about

Hello!

Welcome to my space.

You can call me Avory.  I’m glad you came.

Who am I? I am a genderqueer, polyamorous, sex-positive, kinky writer, blogger, and activist.  I am 20-something, live in the United States, am a Southerner, identify as feminist.  I am also able-bodied, white, middle-class, and college-educated, so feel free to call my ass out for a privilege check if it becomes necessary.

Who are you? You, dear reader, are someone who is curious about sexuality, likes reading about sexuality, likes talking about sexuality, or is just kind of bored and poking around the Internet.  Welcome!  I encourage commenting and sharing thoughts here whenever the urge strikes you.  You can also reach me at sexpositiveactivism@gmail.com.  If you want me to review a book or a product, speak at your event, write a guest post for you, promote something you’re involved with, etc., feel free to ask.  Any reviews that appear on this blog are honest and any endorsements are sincere, so please keep that in mind.

What is this blog for, anyway? This is a space to share my thoughts about sexuality.  Topics will definitely include polyamory, kink, queerness, and gender.  Other topics will doubtless come up.  This is a place for sex education, sharing thoughts, and for riffing off others’ ideas.  This is not a sexuality news or current events blog.  I will tell you about any relevant events I attend, as I attend them, but my budget is extremely hand-to-mouth right now, so attendance at such things will be limited.  If you’re looking for something broader than a sexuality blog, please feel free to visit my main blog at Radically Queer.

Please note: This blog includes concepts of an adult nature.  I believe that in order to make our world more sex-positive, we must open our mouths about sexuality and have some frank discussion.  I try to warn before a cut for very explicit sexual language, but you should expect to see discussion of topics including kinky lifestyles, anatomy, pornography, and sex work.  If you are under the legal age where you live, I highly recommend Scarleteen, an amazing sex-education website for young adults.

What is the comment policy? I reserve the right to delete any comment that is blatantly hateful, offensive, rude, etc.  I will avoid deleting comments whenever possible, though, because I’m a fan of free speech.  So basic rule of thumb: feel free to express an opinion, just don’t word it as an insult.  Perhaps posts here will engender some heated, even angry discussion, and I welcome that.  It’s good to get people talking.  Just keep your language respectful to whatever extent possible.

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Comments
  1. Anonymous says:

    Hi. I would just like to say that this blog has really, really changed my thinking about feminism. I have never considered myself a feminist though I feel kind of pressured to by others. The main reason I never did was because I was a very sexually curious person growing up, and other girls were so taboo about it. I tend to associate feminism as being all about ending rape, objectification, etc., all about women being used as sex objects by men. I felt like I was weird for being a female who actually enjoys sexual stuff.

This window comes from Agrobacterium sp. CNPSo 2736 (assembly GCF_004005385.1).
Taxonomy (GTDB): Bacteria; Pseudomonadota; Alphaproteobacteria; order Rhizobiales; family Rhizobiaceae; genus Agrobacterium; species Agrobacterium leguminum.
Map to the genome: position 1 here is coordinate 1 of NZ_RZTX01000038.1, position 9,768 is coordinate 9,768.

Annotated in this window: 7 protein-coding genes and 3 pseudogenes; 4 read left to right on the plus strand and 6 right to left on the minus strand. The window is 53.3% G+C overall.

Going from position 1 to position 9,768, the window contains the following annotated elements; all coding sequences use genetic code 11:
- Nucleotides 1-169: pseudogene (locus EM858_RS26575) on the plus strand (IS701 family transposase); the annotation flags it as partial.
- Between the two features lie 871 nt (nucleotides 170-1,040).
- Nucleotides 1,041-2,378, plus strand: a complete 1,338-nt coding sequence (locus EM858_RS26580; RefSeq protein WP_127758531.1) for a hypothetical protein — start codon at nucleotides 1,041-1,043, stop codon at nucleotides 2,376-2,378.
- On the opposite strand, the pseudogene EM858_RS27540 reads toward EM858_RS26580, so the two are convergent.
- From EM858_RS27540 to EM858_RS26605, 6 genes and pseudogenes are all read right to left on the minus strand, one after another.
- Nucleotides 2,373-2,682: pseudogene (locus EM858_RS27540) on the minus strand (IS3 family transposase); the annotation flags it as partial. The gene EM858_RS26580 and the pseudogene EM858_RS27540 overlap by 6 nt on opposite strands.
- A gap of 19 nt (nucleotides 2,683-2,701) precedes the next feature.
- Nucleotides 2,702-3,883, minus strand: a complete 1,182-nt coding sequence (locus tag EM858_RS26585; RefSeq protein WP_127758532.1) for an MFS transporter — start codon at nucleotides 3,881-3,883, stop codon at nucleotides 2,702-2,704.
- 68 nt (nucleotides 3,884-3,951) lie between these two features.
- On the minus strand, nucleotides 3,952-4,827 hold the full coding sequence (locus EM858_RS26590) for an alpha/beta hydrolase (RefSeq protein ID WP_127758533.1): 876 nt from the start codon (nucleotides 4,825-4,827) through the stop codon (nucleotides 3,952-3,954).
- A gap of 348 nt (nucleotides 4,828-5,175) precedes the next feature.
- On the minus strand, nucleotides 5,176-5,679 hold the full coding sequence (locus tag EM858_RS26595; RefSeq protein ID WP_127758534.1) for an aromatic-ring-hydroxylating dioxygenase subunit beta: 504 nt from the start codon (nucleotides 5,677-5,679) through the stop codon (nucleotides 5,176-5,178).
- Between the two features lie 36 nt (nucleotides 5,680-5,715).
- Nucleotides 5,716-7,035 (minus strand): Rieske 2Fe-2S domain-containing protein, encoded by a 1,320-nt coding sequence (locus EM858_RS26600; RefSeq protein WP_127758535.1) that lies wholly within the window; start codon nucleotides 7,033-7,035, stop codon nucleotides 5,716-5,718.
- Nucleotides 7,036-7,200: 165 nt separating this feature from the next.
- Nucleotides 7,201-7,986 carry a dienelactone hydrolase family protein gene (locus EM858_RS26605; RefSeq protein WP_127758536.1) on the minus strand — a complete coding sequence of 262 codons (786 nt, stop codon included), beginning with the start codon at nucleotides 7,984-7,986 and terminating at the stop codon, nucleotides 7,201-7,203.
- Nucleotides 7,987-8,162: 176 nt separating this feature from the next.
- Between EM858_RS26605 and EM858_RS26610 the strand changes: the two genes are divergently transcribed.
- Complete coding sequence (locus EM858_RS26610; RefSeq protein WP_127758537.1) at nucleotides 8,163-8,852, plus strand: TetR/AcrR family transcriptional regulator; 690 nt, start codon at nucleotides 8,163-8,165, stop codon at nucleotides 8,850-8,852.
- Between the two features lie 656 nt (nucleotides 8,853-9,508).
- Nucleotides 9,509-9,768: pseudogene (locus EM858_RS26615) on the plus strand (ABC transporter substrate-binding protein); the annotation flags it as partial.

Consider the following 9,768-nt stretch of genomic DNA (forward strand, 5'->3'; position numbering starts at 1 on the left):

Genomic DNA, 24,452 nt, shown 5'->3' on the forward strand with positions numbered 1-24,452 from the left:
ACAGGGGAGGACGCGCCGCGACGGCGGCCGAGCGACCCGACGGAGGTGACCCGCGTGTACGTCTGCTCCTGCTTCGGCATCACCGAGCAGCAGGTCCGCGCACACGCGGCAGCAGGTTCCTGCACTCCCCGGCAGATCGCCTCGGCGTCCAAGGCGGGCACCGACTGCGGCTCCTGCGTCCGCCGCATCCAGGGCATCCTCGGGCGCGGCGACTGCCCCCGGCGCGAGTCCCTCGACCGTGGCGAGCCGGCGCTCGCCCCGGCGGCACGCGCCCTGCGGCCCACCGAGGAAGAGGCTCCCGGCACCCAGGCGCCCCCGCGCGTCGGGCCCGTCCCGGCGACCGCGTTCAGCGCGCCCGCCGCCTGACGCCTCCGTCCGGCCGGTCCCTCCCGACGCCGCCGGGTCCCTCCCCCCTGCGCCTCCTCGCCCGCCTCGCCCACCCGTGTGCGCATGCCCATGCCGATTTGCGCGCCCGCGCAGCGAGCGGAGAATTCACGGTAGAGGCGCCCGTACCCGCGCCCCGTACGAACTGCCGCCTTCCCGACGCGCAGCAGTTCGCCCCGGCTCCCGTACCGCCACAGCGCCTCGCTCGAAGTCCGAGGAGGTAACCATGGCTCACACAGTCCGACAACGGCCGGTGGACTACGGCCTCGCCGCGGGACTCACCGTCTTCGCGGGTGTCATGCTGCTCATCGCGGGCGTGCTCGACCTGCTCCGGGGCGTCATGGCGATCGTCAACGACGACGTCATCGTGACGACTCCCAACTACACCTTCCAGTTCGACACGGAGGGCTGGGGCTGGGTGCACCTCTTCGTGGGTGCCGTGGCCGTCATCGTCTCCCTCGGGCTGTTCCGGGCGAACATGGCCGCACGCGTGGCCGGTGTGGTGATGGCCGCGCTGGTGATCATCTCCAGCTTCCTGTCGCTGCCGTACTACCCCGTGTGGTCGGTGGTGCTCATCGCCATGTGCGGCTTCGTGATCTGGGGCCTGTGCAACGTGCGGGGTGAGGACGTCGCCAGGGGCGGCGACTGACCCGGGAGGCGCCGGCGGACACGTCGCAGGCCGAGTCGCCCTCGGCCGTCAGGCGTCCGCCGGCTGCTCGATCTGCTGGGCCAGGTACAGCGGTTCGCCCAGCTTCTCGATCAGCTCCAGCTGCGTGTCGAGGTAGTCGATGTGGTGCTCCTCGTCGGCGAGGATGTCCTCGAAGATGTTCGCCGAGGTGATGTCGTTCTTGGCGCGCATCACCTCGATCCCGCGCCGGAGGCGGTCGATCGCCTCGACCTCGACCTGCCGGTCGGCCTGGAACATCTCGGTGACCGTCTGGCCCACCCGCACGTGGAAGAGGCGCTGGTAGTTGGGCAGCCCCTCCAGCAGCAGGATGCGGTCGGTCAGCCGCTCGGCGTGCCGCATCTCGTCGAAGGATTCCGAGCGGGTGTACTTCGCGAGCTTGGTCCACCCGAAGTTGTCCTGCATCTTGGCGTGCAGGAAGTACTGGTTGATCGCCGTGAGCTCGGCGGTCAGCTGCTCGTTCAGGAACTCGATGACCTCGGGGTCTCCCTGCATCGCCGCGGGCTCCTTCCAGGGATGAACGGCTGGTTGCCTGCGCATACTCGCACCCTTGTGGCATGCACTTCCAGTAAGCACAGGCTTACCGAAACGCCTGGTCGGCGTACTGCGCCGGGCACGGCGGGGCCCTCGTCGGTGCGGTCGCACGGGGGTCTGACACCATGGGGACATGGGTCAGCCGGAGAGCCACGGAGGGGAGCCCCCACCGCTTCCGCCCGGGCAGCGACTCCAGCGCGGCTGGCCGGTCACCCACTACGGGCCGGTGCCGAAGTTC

I guess it’s just really nice knowing that there is a part of feminism that is all about female sexuality.
    Thank you, and I’ll definitely be checking up on this blog in the future.

  2. Aditi says:

    Hey Avory,

    I’m writing to you from India and let me first say that I’m really glad your blog is out there and that more people are writing, thinking, and organizing around sex positivity. But more specifically I’m writing because I was wondering if you knew of any good sources, preferably media, that could be used to facilitate a conversation among youth (read 17-22 yrs) about sex from a sex positive perspective that addresses diversity in people’s sexuality and gender expression (especially as it relates to sex). As someone associated with the queer movement here, I think that while we have done a lot of work to open up ideas about and de-stigmatize sexuality, we still haven’t gotten around to just talking straight up about sex and I think its high time we do. So if you have any recommendations or resources that you think are good, I’d really appreciate the information.

    Thanks

  3. Sommai says:

    Hi Avory!

    I just want to thank you so much for discussing sex-positivism so elegantly. I’ve always tried to explain it myself, and the many ways in which sex-negativism hurts culture but have yet to be clear until I found this blog! Thank you!

    Sommai

  4. ea says:

    Hey. its wonderful that you create this blog. thanks, there a lot of interesting materials. and i want to advice you read this one view from different side but about the same theme http://www.sexpositivethelema.com/can-sex-negative-culture-understand-why-rape-wrong/

  5. Vallin says:

    Sex-positive, genderqueer, poly, and kinky; you cover all the bases! Will you be attending Southern Comfort (www.sccatl.org) or ATLPride? Do you get to Atlanta much (or better yet live in Atlanta or Georgia)?

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